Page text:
We speak to Michael from TEN TRIBES OF TEXAS about the band’s latest release on CD Baby, iTunes, Amazon, Spotify, Pandora and at all good download and streaming stores.

The latest releases of my songs are by TEN TRIBES OF TEXAS and feature Adaja Black on vocals. Adaja is a great young Australian singer and I was lucky to get her as a guest artist. I chose songs that I had written for female vocalists but, in future, releases will be of songs I wrote for male voices as well so I will probably sing them myself or get another male singer in as a featured artist. There are four tracks on the latest TEN TRIBES OF TEXAS EP release. I have tried to provide a bit of variety so we have Heart of Stone, which is pop dance electronica track, Curfew (Reclaim the Night), which is a song about stalking or a girls fear of it and in which I try to fuse pop, dance and dub, Stronger (Everyday) which is pop gospel soul and Black Woman which is soul with a slight jazz feel. Black Woman is a tribute to black women all over the world and throughout history who have suffered prejudice and discrimination. I like to give my lyrics some substance and relevance to contemporary social issues without making that too obvious or that the musicality of the song is lost.

I guess I would describe the music as multi-genre crossover music really. I like a bit a diversity in the music so while Heart of Stone is poppy and dance it also has an electronic feel. Curfew is a sort of hip-hop dub mix with some grunt. Stronger is soul with a gospel feel but using electronic instruments while trying to retain the acoustic earthy feel of gospel. So it’s hard to describe it in a single genre. I try to pull the songs together and give some consistency and commonality between them in production. I produced all the tracks as well as composing them and I recorded the tracks at a number of studios.

I have been a musician since the age of 12. I started playing the guitar and singing in bands when about 14. My older brother was the guitarist in our high school band and they kept losing bass players. Because I could play guitar and he needed someone he could rely on they recruited me to play bass but I had already been playing guitar for a while up until that time so I understood music basics which enabled me to pick up bass quite quickly. I began singing in the band at that time too. Playing bass and singing at the same time is not easy when you are 14. I wrote my first song at about that time too. I began writing by playing around with the chords of well-known songs I had learned by just changing the sequence of chords around, adding a different chord here or there and adding my own lyrics. I wrote a couple of songs and instrumentals for the bands I was in so I first got played and performed publically when I was about 14 or 15. As a guitarist I had learned mostly guitar based songs so I tended to write guitar based songs in traditional genres like rock, reggae and folk that type of stuff. I was also always interested in lyrics – in the poetic quality of language and in storytelling. In those early days Bob Dylan, Marley, Lennon and Mc Cartney were a big influence on me. Dylan’s lyrics are exceptional. I got interested in pop songs as I got older as I really liked melodies and I saw the conventional structure of pop songs as imposing a challenge and discipline requiring economical and precise expression while utilising a strong melodic line. Pop songs require an efficient and concise communication of content, a bit like poetry really because conventionally they require expression within a very limited time span. I was always attracted to the imagistic character of the language in many popular songs. I guess my love of melody comes from my early love of singing.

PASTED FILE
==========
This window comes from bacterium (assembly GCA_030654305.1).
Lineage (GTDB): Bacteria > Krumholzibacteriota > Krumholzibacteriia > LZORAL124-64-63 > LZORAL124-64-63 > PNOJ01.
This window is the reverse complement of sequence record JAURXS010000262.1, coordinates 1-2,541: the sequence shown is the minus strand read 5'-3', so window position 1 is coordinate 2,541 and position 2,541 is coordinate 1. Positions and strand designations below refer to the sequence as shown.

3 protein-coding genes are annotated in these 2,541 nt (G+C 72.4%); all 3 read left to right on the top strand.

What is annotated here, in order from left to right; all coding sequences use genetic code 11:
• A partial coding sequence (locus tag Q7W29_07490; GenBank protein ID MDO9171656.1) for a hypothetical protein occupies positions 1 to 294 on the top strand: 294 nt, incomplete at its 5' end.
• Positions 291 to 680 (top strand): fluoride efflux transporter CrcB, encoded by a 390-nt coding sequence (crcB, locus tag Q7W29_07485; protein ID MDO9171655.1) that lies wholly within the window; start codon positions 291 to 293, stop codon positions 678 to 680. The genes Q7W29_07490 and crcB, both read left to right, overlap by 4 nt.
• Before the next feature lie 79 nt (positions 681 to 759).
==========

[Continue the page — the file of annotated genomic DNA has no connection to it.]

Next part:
I don’t have any musical prejudices and I can write in virtually any genre due to having played many so it’s always hard for me to get a stylistic continuity between the songs I write and put on a release. I have to think of a multi-track release as a ‘concept album’ to get some stylistic consistency in the song genres and, of course, I can also get that when I produce the song. A songs style can be changed in production. It’s like doing a cover or remix of your own original song. For instance, I wrote Heart of Stone as a retro 60’s pop ballad for piano and with strings but I converted it to a dance, club-pop track in production.

As I became more experienced as a musician I also became interested in keyboards and other instruments so I tend to write on both guitar and piano these days. Ten Tribes of Texas is the project whereby I try to keep music in my life. Many of Ten Tribes’ sets and recordings so far are pretty much part of my back catalogue of songs. There’s always a question of whether I should record more recent stuff or keep recording the back catalogue. I reckon I have about four albums worth of back songs and I am still writing more. I produce the recordings so it’s pretty much up to me what I record. I have the next EP sorted out but I think the release after that maybe some of my more recent material.

When the next EP is finished we hope to hit the road. Would like to tour the world playing music so I hope TEN TRIBES OF TEXAS can get a live audience through our recordings.

Connect with TEN TRIBES OF TEXAS at these links:

Website: https://www.facebook.com/tentribes/
Facebook: https://www.facebook.com/tentribes/
Twitter: https://twitter.com/TribesOfTexas
YouTube: https://www.youtube.com/watch?v=DKxjwwW8Ty0&list=PLWAGk5Nk40YKMIsA4UZuUzAA86n-297WH&hd=1
Soundcloud:  https://soundcloud.com/tentribesoftexas/sets/ten-tribes-of-texas-trax  Reverbnation: https://www.reverbnation.com/tentribesoftexas?profile_view_source=header_icon_nav

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